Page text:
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From the Editor (June 1999)

Mobile trade shows are back

In our last issue we ran baby pictures of our editorial staff in all the column heads, as a homage to April Fool's day, stymying quite a few readers in the process. We're back to our mature (physically anyway) selves in this issue. And speaking of maturity, we've been seeing more and more of it in the pen computing market as of late. Let's take a quick look at all the exciting things that have been happening in recent months in the mobile arena.

As I already mentioned in the last issue, the two trends currently fueling the mobile computing market are the increasing availability of indoor/outdoor-readable screens, and the emergence of Windows CE and the Palm OS platform in vertical market computing devices. Another indicator that mobile and pen-based computing is coming of age is the rising number of trade shows dedicated to the mobile market.

After several years of losing show after show, the trend has now reversed. In the past few weeks I attended no less than three mobile computing shows, learning a lot in the process, and feeling a sense of gratitude towards the organizers (read risk-takers) of these shows.

First was Dr. Gerry Purdy's Mobile Insights '99 in Palm Springs, California. Gerry has been running these shows for several years now, and each one was bigger and better than the one before. This year's show had a record attendance (partly due, I suspect, to it being held at the gorgeous Marriott Desert Springs Resort and Spa) and featured three product world premieres, those of the 3Com Palm IIIx and Palm V, and the Itronix T5200 vertical market CE device.

The show's unique "on-stage" demos provided rapid-fire introductions to some of the hottest new products. I moderated one of these sessions and got to introduce, among others, such pen computing luminaries as Dr. Stepan Pachikov of Vadem/ ParaGraph and Dr. Ronjon Nag, head of Motorola's Lexicus division. Between the two of them, they amount to a good chunk of the entire body of innovation that has been made in handwriting recognition to-date. Stepan was uncharacteristically nervous, but his engaging, flawless demo of the CalliGrapher handwriting recognition engine won him a "best demo" award. Mobile Insights was very professionally managed and provided a great way to mingle with the mobile industry's movers and shakers. Which, at times, can be quite fruitful. Lore has it that the stunning, Palm III-based Symbol SPT-1500 is the result of Palm Computing founder Jeff Hawkins sharing a table with Symbol Technology's Barry Issberner. The two masterminds began dreaming up concepts, and voila, a Palm with a tiny laser scanner was born. Those who can barely stay awake through the annual Academy Awards would have appreciated Purdy's almost equally classy, but definitely much faster-paced 1999 Mobility Awards.

The second was DemoMobile 99, the first ever mobile version of IDG's highly regarded "Demo" shows. To be honest, not being familiar with the Demo shows, I initially didn't know what to expect. The first contacts from Demo Mobile 99 were just a couple of emails and a fax. But then I saw that Jeff Hawkins was going to make a presentation there and figured that any show that can attract a Jeff Hawkins would definitely be worth attending. And it certainly was. DemoMobile 99 was held in surroundings equally as glamorous as those of Mobile Insights 99—the spectacular Coronado Loews' resort just south of San Diego. The unflappable Chris Shipley and Jim Forbes—the show's co-producers—had gone all out in giving us three unforgettable days of seeing the latest and greatest products in the mobile world.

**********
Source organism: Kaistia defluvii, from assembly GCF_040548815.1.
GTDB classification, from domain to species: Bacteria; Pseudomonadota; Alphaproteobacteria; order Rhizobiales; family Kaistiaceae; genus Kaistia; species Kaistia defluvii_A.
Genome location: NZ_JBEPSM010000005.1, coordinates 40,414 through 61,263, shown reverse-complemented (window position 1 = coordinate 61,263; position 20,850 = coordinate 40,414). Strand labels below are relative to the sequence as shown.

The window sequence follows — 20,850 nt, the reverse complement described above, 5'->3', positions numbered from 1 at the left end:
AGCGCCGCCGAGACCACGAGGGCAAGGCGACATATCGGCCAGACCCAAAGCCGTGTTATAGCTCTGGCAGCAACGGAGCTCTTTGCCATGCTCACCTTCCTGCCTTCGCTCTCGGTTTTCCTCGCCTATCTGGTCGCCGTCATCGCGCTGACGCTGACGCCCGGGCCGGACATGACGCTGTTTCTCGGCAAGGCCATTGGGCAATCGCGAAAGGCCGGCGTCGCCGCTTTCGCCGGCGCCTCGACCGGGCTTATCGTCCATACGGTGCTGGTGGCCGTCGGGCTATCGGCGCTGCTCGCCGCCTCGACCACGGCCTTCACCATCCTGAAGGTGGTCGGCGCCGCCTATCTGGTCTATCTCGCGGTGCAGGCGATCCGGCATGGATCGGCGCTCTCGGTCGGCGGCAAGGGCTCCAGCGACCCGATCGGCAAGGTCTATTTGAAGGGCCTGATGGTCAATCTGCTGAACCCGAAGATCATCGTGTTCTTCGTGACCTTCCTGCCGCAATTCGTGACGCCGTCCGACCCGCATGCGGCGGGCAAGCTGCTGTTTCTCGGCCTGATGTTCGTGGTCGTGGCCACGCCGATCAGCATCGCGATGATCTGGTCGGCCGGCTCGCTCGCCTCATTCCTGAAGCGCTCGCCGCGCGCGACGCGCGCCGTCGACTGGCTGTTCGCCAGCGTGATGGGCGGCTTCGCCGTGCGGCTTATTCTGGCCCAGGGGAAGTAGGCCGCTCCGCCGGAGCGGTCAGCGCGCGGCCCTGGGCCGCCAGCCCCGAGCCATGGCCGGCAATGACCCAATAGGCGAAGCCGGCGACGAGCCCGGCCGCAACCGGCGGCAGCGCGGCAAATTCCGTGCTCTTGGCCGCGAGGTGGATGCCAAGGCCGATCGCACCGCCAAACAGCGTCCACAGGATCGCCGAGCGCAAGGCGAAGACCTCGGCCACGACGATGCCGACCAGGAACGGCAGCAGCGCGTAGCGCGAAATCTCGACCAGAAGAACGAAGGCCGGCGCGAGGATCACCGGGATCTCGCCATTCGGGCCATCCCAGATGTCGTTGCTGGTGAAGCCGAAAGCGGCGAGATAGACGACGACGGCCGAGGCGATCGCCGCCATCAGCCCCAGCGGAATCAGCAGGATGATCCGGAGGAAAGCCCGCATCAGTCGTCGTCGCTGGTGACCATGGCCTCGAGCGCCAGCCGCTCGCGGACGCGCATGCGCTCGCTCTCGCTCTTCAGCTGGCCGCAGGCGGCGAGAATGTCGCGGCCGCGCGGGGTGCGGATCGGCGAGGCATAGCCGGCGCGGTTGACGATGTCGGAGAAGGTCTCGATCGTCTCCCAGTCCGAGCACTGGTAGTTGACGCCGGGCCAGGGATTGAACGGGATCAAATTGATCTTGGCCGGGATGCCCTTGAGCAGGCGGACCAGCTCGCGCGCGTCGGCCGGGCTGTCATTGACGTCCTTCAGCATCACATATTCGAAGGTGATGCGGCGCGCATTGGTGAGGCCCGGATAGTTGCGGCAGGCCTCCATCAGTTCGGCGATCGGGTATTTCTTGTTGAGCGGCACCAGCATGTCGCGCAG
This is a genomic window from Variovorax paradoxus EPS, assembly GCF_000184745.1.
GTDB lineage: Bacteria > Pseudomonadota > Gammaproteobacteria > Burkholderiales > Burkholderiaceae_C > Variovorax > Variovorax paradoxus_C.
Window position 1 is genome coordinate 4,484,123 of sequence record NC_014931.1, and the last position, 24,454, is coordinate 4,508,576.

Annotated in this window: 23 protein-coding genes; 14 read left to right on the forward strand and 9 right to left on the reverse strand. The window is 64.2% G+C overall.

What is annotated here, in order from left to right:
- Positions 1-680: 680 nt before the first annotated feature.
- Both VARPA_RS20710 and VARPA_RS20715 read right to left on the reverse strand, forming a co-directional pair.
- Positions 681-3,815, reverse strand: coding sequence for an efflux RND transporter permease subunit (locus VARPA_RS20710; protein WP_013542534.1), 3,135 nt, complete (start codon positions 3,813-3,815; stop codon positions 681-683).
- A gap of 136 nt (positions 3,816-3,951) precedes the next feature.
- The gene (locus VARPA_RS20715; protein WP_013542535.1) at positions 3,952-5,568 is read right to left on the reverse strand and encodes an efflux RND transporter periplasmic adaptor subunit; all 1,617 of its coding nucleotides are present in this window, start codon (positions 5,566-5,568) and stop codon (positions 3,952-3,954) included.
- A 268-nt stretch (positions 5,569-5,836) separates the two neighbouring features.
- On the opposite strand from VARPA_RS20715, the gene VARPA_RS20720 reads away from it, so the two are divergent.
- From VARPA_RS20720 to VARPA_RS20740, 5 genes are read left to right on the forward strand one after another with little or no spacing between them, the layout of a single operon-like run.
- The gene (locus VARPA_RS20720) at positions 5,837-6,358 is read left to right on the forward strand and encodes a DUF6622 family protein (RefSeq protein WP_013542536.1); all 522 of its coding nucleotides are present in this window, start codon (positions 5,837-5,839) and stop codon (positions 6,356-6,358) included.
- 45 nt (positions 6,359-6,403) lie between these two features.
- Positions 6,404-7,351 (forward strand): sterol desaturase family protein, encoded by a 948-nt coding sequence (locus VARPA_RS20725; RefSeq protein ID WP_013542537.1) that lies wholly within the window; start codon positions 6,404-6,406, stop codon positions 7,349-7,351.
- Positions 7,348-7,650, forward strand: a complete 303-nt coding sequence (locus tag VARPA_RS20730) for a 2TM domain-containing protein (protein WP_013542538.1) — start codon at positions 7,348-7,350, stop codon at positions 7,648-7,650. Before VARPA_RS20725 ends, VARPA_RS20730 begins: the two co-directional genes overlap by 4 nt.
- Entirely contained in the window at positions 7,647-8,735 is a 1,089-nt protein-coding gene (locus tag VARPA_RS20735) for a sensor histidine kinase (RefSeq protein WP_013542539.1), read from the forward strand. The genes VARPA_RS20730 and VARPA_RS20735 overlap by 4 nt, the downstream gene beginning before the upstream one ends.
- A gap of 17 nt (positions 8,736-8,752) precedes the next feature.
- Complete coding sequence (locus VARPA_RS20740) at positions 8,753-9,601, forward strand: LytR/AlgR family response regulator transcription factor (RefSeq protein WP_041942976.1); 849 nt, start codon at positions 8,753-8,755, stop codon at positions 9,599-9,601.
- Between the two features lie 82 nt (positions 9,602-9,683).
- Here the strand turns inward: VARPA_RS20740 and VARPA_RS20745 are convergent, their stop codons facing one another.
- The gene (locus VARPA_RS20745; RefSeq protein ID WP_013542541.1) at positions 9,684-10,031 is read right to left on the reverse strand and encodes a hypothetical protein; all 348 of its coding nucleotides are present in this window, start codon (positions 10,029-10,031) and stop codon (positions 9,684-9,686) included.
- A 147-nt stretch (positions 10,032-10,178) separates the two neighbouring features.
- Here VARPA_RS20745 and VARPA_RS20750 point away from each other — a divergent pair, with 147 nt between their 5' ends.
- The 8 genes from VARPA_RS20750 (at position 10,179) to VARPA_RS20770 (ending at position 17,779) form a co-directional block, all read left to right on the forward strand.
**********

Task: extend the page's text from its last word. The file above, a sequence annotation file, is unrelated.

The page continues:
Two major hardware products made their world premiere. Fujitsu Personal Systems stunned industry insiders with the PenCentra 130, a sleek, CE-based pen tablet with an abundance of features at a stunningly affordable price. IBM officially introduced their first “Jupiter” product. Though it looks just like a small ThinkPad, the new product will be marketed as part of IBM's WorkPad line where it is known as the WorkPad z50.

IBM also provided the sole gaffe of the show. A Big Blue spokesman, while pontificating on the history of the ThinkPad which had started life as a more name-appropriate pen slate, commented—with Fujitsu Personal Systems' prez Lou Panetta sitting in the audience—on how IBM couldn't make a pen slate work and how no one else could either. Well, Panetta created a $100 million a year business selling pen slates out of nowhere, and new pen slates are popping up all over the place.

Nonetheless, DemoMobile 99 was a hit. Jeff Hawkins enlightened speech gave an insight into the three steps of successful product design, Jim Belushi (yes, the Jim Belushi) and his Heartbreakers band provided great and very loud entertainment, and 100 lucky people left the show with big grins on their faces as they had been chosen guinea pigs to test a major new device.

Rounding out the trio of shows was Jon Covington's Mobile & PDA Expo in Chicago. I always enjoy the PDA Expos as they are very focused and provide a great opportunity for vendors and clients to meet and talk.

Compared to the other two, Jon's shows are much more down-to-earth. Everything is simple and efficient, and I always marvel at Jon's ability to get almost all the major vertical market players to bring their latest and greatest.

Mutoh America and MicroTouch were there, providing attendees insight into how one of the major enabling technologies in pen computing—digitizers—really works.

Dauphin, on their home turf, displayed an Orasis mobile computer sporting a camouflage paint job. They also had a genuine Navy SEAL demonstrating wireless day and night vision goggles attached to a helmet. Apart from providing night vision to the soldier, whatever he saw could also be seen at headquarters (on a Dauphin Orasis, of course).

Oracle and Sybase were both there, an indication that the big boys are getting serious about getting those little handhelds into the corporate database fold.

Sharp—undisputed champions of letting us take a glimpse at great Japanese market products that may never make it to stateside—showed the CE-based Telios, a thinner, sleeker version of the Mobilon Pro with a gorgeous, razor-sharp TFT color screen.

IBM demonstrated that you can indeed pop one of their new 340MB MicroDrives into a CE device. Stick one of those little marvels into the WorkPad z50's CompactFlash slot and, bingo, instant 340MB partition. Where will it stop? I very much look forward to next year's iterations of these three shows.